July 01, 2021 – Summertime Blues
Over half a year ago, USA Today said the American West was abnormally dry and a scientific study predicted a mega-drought, an intense one lasting 10 years or more, was developing. This was covered in our In the News item, “December 16, 2020 — 2020 Wraps Up”,
DW’s The Day TV anchor Brent Goff reported on June 21st, Summers first day, that “Phoenix, Arizona … set an all-time record of five consecutive days of 115°F.” That’s 46°C.
On June 29th, CBS’s primetime news anchor Nora O’Donnell stated, “The Pacific Northwest is broiling in temperatures never seen before.”
Actually, much of the USA was suffering from abnormally high temperatures in the last part of June even though not all highs were record breaking.
The Accuweather Website confirmed in several articles that heat records were being smashed from California all the way up to Alaska.
On June 30th, British Columbia’s Premier, John Horgan, reminded DW News TV that Canada had the reputation of being the second coldest country in the world during wintertime. But in late June in Western Canada, it was anything but chilly.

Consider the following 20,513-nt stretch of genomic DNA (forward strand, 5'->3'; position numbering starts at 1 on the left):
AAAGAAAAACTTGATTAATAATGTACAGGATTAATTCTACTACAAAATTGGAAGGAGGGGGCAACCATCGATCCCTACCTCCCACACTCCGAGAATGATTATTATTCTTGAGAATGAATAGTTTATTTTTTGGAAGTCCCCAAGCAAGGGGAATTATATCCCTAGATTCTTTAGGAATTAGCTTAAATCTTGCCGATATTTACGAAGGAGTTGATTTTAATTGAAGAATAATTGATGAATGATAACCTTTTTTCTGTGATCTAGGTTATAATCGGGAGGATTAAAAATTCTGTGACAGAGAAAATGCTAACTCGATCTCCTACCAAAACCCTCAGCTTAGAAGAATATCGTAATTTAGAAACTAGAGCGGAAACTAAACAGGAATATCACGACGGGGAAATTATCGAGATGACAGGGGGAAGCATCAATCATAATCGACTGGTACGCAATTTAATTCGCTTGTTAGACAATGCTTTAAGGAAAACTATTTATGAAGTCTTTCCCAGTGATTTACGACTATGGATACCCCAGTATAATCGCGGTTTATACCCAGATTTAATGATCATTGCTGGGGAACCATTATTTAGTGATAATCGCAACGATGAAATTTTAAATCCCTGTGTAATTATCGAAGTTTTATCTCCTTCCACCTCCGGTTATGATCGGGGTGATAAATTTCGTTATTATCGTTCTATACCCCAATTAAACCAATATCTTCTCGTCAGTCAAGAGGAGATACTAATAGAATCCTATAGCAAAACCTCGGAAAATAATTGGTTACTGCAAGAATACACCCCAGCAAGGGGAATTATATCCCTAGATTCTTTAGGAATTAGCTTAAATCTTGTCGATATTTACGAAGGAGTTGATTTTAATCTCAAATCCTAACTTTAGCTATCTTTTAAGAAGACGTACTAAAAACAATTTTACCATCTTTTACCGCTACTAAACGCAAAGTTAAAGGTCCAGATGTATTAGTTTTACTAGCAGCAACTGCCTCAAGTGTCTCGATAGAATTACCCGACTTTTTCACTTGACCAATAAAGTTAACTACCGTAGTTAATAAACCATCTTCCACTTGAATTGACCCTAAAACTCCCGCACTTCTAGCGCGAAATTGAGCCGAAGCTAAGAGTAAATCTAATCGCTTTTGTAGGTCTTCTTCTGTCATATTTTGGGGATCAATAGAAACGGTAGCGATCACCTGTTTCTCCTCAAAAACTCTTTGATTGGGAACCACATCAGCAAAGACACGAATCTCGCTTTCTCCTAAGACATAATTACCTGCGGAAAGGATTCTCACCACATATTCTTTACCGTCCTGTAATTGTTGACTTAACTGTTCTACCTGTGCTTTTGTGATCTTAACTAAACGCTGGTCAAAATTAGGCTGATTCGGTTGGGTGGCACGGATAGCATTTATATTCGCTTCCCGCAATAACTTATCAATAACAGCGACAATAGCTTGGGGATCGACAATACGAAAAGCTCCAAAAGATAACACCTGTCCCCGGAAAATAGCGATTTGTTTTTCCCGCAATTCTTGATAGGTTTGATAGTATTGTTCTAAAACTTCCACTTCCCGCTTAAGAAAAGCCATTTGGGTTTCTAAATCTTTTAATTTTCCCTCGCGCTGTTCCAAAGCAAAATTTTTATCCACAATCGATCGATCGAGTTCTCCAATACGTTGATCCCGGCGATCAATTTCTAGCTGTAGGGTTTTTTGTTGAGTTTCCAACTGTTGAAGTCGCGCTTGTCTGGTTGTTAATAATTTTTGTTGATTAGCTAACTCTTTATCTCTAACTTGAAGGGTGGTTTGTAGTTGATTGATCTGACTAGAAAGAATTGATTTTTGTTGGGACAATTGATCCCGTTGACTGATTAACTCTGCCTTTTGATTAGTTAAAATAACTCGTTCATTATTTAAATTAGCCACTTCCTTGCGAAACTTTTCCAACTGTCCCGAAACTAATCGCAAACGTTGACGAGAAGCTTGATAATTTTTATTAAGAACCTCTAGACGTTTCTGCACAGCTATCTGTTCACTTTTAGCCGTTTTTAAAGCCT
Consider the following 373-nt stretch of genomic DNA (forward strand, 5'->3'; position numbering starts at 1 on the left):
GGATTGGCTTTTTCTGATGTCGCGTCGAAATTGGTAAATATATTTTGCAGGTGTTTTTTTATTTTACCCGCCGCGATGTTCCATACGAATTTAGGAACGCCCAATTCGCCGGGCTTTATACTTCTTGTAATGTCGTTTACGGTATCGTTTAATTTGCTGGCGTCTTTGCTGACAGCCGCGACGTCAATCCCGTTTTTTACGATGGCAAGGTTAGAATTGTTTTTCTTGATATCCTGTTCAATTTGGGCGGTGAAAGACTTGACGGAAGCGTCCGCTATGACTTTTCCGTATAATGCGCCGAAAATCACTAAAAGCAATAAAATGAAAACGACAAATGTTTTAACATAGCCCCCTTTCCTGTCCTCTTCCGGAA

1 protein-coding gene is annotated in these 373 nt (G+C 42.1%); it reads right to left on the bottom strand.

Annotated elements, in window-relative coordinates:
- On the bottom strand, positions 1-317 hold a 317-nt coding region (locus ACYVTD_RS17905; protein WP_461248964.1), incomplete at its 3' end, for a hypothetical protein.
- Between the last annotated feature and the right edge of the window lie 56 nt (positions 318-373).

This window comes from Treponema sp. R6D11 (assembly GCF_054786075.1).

AccuWeather posted the following about a record broken on the 29th:
“To highlight how unusually hot it has been for southern British Columbia, Lytton’s all-time high of 121 F (49.4 C) is higher than any temperature ever recorded in Las Vegas, Nevada, which has only ever seen the temperature climb to 117 F (47.2 C) …”
Places that never needed air conditioners currently do. And according to some reports, hundreds of Canadians and Americans died because of June’s extreme heat wave.
“Some”, The Day’s TV anchor added, “even say this summer could be the hottest and driest in the millennium.”
Prolonged severe droughts eventually can lead to severe food shortages and, when that happens, major economic instability soon follows and often civil unrest.
Photo Credits: Skull by Uphesh Manoush, License: CC0.
May 24, 2021 – More Weather Extremes
Is it yet another New Normal, this wild weather we keep experiencing?
For the 7th year in a row, a subtropical storm with the potential of becoming a hurricane has formed in the Atlantic Ocean before the official start of hurricane season. So said ABC’s Good Morning America TV show that aired on May 21, 2021. The storm was named Ana.